content: (meta && meta.title) || title,
    },
    {
      hid: "og:description",
      property: "og:description",
      content: (meta && meta.description) || description,
    },
    {
      hid: "og:image",
      property: "og:image",
      content: (meta && meta.mainImage) || mainImage,
    },
    {
      hid: "twitter:url",
      name: "twitter:url",
      content: (meta && meta.url) || url,
    },
    {
      hid: "twitter:title",
      name: "twitter:title",
      content: (meta && meta.title) || title,
    },
    {
      hid: "twitter:description",
      name: "twitter:description",
      content: (meta && meta.description) || description,
    },
    {
      hid: "twitter:image",
      name: "twitter:image",
      content: (meta && meta.mainImage) || mainImage,
    },
    { 
      hid: "twitter:site",
      name: "twitter:site", 
      content: (meta && meta.twitterSite) || twitterSite,
    },
    { 
      hid: "twitter:card",
      name: "twitter:card", 
      content: (meta && meta.twitterCard) || twitterCard,
    }
  ];
};

Unless there are overrides explicitly provided, it will use the fallback values I've defined at the top of this file. This is great if you want to avoid those cases where you forget to set meta tags!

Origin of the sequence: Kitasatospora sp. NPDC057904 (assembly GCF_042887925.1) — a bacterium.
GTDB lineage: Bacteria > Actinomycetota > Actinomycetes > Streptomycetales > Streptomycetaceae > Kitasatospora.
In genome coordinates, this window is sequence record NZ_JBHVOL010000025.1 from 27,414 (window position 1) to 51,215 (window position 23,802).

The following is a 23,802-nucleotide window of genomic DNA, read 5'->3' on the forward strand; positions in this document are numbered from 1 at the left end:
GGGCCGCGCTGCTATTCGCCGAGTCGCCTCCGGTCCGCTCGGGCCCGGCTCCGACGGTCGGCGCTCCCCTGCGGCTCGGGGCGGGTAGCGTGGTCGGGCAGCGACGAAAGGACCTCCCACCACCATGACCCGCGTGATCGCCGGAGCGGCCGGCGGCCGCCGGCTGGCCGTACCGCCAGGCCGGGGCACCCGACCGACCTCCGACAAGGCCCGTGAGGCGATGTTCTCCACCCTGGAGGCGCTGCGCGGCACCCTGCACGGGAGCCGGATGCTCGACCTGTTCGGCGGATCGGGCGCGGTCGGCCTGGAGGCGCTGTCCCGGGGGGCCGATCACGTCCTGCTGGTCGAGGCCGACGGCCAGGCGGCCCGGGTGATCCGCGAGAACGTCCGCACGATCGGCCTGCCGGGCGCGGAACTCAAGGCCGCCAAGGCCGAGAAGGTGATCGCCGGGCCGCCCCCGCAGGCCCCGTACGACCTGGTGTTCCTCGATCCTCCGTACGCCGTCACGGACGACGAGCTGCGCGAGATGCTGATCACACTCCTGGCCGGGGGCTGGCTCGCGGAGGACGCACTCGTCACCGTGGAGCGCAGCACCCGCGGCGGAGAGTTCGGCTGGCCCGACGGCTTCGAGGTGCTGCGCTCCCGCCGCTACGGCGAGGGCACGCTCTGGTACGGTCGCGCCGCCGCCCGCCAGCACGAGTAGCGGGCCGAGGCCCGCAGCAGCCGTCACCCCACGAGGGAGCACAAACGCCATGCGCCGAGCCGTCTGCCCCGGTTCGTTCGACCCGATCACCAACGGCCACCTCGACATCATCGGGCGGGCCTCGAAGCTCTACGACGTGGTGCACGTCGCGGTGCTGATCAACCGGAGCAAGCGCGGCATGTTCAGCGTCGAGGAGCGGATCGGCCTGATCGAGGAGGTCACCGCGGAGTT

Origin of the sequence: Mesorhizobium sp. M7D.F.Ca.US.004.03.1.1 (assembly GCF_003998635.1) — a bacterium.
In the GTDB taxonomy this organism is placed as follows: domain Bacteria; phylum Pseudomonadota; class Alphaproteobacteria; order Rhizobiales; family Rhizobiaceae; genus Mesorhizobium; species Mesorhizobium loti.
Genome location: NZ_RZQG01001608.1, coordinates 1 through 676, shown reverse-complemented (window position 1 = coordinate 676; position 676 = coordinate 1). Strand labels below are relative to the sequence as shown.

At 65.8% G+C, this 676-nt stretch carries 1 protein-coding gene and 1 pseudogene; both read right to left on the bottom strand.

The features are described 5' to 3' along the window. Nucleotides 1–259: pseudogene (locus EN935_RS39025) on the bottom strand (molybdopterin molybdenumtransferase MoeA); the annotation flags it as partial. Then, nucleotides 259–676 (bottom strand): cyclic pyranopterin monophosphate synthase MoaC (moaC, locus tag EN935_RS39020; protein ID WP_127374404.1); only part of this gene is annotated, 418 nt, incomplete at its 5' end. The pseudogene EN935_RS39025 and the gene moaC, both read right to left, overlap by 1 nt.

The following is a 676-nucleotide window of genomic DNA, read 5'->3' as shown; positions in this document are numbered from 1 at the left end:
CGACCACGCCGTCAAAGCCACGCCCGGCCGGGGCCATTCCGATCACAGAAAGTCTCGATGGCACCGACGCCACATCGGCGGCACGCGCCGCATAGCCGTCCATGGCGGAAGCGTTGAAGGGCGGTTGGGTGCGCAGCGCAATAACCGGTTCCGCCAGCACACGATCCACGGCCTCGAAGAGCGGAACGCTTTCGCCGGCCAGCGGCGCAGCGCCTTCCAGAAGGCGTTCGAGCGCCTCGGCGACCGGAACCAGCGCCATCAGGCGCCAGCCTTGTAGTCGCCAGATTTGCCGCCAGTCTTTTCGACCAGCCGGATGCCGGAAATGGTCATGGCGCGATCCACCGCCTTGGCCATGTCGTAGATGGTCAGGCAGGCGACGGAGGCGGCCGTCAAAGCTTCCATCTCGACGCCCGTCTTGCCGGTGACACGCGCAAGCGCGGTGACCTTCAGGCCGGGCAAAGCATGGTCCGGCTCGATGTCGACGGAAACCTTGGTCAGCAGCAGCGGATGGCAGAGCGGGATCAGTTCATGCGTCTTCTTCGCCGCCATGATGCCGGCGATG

The computed property meta is then being merged into the head method via a spread operator ...this.meta,. This will ensure that any default values are overridden and your article title, description and images are properly injected inside of your documents head.

Testing with Facebook & Twitter Tools

If all goes well, you should now see these meta tags in your DOM!

The next time your site deploys, you should now see an awesome looking share image when sharing your blog to Twitter, Facebook, Linkedin or anywhere else! Using tools like Twitter's Card Debugger and Facebook's Open Graph Debugger will be essential to tweaking them to your liking and debugging any potentially missing tags.

Wrapping Up

What's great about this approach is that if you decide at some point in the future to update or change your template for your blogs, it will update the preview image for all of them. It also saves you the time and headaches of creating unique preview images for each individual blog in Figma or a design tool of your choosing. Just set it, and forget it!

If you've made it this far, good job. I look forward to seeing some awesome Nuxt Content blogs with beautiful sharing cards on my feeds in the near future. Thanks for reading!

Last updated

March 23, 2021